Expand your services to include EVCP installations
The electric vehicle (EV) market in the UK is growing rapidly – it’s one of Europe’s largest markets for electric vehicle sales. The British Government has announced that by 2035, all new vehicles sold in the UK will have to be electric – and they’re considering bringing that forward by five years.
For Jordan Farley of Artisan Electrics, this shows just how fast the market is growing – and it’s a big reason why he qualified as an Electric Vehicle Charging Point (EVCP) installer in 2018.
“At the moment, electric vehicles are for early-adopter type people, those who are conscious about the environment, want to reduce their emissions, and save money. But it’s projected to be a billion-dollar industry and the market is growing exponentially – I saw that as a great business opportunity.”
EVCP installation: what’s involved
EVCPs can look like outdoor sockets, but they’re not that simple. EVs require a special, high-powered charging point that will deliver electricity safely and efficiently, and an EVCP allows EVs to be charged at home.
“Most EVCPs are also smart and have internet connectivity, so you can monitor, for example, how long it takes to charge your vehicle. There’s a lot of tech involved, something most people don’t expect,” Jordan explains.
Depending on the complexity, it usually takes Jordan a full day to complete an installation.
How to become EVCP-qualified in the UK
Jordan’s EVCP journey started with a two-day City & Guild training course through Trade Skills 4 U. It taught him how to install, fault-find, inspect and test domestic car charging points as well as the rules and regulations around EV charging.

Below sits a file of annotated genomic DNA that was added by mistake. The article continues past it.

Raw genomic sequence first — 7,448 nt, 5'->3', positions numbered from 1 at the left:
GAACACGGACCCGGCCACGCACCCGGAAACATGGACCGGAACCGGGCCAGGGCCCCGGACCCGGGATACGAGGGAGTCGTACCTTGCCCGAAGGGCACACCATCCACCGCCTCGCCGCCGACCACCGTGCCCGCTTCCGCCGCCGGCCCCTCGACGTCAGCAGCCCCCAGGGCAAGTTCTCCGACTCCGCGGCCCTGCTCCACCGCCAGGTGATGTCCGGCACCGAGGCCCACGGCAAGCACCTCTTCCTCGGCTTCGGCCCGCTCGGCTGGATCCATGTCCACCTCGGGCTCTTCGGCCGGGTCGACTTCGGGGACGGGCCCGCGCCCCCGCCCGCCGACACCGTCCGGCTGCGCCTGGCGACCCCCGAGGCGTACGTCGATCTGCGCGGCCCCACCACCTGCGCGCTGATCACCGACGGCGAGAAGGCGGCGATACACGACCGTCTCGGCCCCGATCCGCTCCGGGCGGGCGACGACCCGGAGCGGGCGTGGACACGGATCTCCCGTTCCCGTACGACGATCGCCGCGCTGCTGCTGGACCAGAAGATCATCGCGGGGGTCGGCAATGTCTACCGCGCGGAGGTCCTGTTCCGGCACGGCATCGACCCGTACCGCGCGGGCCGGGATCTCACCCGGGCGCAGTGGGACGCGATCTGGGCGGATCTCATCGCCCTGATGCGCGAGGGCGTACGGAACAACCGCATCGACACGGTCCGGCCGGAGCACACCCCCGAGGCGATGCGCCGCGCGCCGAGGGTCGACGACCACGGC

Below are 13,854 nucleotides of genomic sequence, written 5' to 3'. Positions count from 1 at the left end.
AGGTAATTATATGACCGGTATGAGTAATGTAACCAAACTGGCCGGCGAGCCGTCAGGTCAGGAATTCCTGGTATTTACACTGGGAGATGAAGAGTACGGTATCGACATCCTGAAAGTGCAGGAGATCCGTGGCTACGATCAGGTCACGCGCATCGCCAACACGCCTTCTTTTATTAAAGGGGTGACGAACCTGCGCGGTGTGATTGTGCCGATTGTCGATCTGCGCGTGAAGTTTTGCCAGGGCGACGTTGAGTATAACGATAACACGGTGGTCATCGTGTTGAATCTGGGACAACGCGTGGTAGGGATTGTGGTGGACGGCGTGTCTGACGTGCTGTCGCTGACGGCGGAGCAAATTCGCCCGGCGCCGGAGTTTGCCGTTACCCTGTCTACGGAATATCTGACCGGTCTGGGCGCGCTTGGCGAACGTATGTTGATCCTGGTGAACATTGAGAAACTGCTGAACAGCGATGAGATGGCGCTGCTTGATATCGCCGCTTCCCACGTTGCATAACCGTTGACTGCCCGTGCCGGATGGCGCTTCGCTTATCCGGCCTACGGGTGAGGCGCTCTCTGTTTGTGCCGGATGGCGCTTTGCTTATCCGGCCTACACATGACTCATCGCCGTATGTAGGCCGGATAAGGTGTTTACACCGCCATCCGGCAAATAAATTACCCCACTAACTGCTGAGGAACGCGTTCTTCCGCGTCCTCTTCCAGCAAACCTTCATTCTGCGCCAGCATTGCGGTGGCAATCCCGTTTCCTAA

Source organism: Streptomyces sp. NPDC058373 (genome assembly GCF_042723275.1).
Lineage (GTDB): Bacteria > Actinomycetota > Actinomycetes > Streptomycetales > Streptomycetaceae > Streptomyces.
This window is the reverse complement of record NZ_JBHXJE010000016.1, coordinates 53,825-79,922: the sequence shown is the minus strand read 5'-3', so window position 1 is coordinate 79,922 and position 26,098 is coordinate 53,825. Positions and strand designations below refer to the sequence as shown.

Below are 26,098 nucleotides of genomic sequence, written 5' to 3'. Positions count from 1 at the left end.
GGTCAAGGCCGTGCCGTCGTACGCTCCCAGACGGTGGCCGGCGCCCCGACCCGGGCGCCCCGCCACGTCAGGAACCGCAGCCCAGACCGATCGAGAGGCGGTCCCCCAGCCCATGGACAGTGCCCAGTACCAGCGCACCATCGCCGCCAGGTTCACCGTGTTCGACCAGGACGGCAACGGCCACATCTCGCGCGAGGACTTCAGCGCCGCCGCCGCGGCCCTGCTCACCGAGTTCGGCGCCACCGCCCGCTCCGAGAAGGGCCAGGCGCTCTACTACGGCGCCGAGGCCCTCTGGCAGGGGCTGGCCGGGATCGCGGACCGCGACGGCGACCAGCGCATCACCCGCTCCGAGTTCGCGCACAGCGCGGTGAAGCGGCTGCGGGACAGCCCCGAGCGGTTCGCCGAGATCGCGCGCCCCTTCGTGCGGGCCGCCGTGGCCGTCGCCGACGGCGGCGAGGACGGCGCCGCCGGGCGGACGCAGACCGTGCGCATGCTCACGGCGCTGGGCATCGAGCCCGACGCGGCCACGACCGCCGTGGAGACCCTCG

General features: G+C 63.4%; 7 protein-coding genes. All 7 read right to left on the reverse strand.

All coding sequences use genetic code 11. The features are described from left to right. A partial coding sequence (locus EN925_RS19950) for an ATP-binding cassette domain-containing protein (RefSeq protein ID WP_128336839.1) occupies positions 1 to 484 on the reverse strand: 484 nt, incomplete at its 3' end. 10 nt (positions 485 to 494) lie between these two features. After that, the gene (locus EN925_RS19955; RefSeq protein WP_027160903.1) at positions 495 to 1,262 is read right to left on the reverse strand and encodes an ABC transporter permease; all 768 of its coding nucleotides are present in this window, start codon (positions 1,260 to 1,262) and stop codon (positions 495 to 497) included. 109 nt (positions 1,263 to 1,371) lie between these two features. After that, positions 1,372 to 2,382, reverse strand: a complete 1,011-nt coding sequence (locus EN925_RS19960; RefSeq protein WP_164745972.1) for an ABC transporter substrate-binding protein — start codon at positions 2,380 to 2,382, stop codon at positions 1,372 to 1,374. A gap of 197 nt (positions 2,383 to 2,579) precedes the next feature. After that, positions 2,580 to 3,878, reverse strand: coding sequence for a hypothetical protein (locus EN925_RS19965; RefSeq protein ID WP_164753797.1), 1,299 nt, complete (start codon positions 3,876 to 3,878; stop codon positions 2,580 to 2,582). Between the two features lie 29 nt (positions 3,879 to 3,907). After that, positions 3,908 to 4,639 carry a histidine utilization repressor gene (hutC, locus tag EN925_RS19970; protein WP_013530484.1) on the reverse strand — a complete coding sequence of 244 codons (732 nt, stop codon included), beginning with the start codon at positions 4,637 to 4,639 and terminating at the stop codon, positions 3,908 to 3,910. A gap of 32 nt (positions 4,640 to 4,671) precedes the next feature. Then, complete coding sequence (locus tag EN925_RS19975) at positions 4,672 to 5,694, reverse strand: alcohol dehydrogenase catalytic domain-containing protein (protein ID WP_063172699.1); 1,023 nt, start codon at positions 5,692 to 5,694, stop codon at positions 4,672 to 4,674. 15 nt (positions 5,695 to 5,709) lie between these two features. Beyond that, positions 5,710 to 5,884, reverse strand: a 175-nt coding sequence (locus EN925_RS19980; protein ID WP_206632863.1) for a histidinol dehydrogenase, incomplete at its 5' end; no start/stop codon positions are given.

Once he’d passed practical and written exams, he was ‘electrically-qualified’ – but there are a few more steps before you can take on your first job, Jordan explains.
1. Get manufacturer approval.
There are lots of different companies that make EVCP equipment, and to install their products you need to be approved by them. Choose one and sign up for their training.
Some popular EVCP brands throughout the UK are:
2. Be OLEV approved.
The Office of Low Emissions Vehicles (OLEV) offers grants to homeowners installing charging points. The grant is ₤350 towards the installation and requires the installing electrician to claim it on behalf of clients. To apply for an OLEV grant, you need to be an approved OLEV installer.
3. Invest in an EVC tester.
This piece of kit isn’t cheap – around ₤500 – but it’s essential. It simulates the functions of a charging car to help you spot any faults.
Stand out from the competition
There is an increasing demand for new EV charging points – but too few installers to roll them out. Jordan says it’s worth it to add EV jobs to your workload. With this new skill, you’ll get in early on a sector that’s predicted to be very lucrative.
“I think a lot of electricians are put off by the hoops they have to jump through, but if you go through the process methodically, it’s a great way to add another string to your bow.
“Very few electricians are offering an EVCP service, but there’s certainly demand. I’m inundated with enquiries – and the market is only going to grow.”
Jordan’s tips for electricians new to the world of EVs
EVs are growing in popularity, presenting a largely untapped work market for electricians. Now is the perfect time to upskill and add to your existing services, while the demand for EVCP installers is high.
Here’s Jordan’s advice:
Book a course.
The first step is to enrol in a training course. Find one that suits your workload and budget – and get yourself booked in.
Watch Jordan’s YouTube videos.
“A bit of a shameless plug there, but they’ll give you a good idea of what to expect by the time you get on your course,” Jordan says.
Get manufacturer and OLEV-approved.
Pick a manufacturer you’d like to work with and apply to be an OLEV-approved installer. You’ll be added to the national list of authorised installers in the EV Homecharge Scheme.
Buy an EVC tester when you can.
This is an investment – it won’t take long for the work to cover the cost.